The zombies themselves add to the humor as well, coming across as not so much violent fiends, but hungry and curious children confused about their desire for human flesh. It was a smart move to keep them less threatening and more amusing in both their actions and their looks as it worked better for the type of humor you’ll find in Tokyo Zombie. You won’t see the rotted, decaying ghouls prevalent in most zombie flicks, but I don’t think that portrayal of the undead would have fit nearly as well. Same goes for why I was okay without there not being much gore either. Tokyo Zombie isn’t going after scares, it’s going after laughs, something it was very good at. Even the music worked well for what they were going for, usually being of a more upbeat and whimsical nature. I was also a big fan of the dubbing that was recorded for those preferring to avoid subtitles. Instead of going with an exact translation, they aimed for one that would work better for a western audience, and I thought it helped the movie flow better if going with the dub over the subtitles. My only complaint with the dub was that it seemed a bit more cleaned up than it needed to be, avoiding using any overly offense language as if people watching might be afraid of the word fuck.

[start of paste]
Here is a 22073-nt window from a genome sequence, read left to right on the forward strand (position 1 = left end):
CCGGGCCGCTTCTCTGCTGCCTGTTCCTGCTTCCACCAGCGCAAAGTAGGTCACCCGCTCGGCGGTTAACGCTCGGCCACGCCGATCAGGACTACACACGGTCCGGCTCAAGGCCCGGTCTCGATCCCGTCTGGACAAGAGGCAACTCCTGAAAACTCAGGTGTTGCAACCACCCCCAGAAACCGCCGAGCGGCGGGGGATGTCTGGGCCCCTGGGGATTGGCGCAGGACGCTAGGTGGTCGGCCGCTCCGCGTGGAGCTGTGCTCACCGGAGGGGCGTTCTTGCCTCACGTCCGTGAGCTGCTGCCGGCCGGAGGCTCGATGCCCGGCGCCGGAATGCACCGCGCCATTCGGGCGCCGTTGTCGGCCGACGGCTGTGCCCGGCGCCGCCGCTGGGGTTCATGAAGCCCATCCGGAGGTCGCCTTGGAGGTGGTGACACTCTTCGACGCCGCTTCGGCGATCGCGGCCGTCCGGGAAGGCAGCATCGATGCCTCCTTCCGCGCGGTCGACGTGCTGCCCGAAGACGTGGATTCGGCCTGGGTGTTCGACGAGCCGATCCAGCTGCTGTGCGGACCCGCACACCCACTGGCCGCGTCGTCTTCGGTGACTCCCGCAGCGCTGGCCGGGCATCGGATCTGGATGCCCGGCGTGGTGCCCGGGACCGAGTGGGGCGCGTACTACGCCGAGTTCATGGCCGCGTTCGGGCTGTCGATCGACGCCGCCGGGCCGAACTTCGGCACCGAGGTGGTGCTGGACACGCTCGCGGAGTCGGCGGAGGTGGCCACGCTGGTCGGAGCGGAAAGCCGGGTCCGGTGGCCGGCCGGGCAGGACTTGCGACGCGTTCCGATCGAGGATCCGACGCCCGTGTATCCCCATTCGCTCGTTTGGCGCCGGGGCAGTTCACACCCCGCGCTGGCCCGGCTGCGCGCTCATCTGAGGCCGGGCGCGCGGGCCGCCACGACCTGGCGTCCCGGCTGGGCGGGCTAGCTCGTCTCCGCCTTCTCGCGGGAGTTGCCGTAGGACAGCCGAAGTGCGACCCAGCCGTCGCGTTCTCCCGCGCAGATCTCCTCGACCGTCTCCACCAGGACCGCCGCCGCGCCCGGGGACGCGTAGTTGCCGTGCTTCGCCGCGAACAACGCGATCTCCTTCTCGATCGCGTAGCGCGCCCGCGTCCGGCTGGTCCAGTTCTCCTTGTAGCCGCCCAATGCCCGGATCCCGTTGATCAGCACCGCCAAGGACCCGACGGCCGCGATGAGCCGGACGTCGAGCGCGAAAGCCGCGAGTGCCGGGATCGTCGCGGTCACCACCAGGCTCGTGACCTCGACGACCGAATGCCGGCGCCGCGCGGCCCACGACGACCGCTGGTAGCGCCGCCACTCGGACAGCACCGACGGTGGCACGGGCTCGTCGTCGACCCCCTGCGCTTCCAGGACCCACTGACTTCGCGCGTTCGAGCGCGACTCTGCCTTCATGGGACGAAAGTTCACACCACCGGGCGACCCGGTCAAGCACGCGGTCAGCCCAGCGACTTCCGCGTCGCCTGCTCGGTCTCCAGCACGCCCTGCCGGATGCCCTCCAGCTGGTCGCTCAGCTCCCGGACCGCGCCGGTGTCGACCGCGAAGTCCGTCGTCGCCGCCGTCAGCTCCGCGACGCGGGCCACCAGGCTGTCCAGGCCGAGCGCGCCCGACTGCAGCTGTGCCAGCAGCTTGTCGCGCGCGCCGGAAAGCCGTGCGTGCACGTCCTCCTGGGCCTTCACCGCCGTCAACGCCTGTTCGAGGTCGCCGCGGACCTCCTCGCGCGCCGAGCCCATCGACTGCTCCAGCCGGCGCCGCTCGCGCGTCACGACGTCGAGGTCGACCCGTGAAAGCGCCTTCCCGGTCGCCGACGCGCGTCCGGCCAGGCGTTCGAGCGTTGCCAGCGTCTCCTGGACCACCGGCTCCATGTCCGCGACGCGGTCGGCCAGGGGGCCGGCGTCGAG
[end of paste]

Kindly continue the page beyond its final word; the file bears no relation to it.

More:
In the end, Tokyo Zombie was a fun movie with some eyebrow raising yet very funny humor. If you get the chance I would definitely check this one out.
The Undead Review
Directed By: Sakichi Sato (Tokyo Zombies, Zero Man vs. The Half Virgin)
Starring: Tadanobu Asano (47 Ronin, Ichi the Killer), Sho Aikawa (Dead or Alive, Gozu), and Erika Okuda (Homesick, Accuracy of Death)
Written By: Yusaku Hanakuma (writer of the original manga the film is based on) and Sakichi Sato (Ichi the Killer, Gozu)
Released By: Anchor Bay Entertainment and Toshiba Entertainment
Release Year: 2005
Release Type: Theatrical Release
MPAA Rating: Not Rated
Rotten Heads: Four Heads Out of Five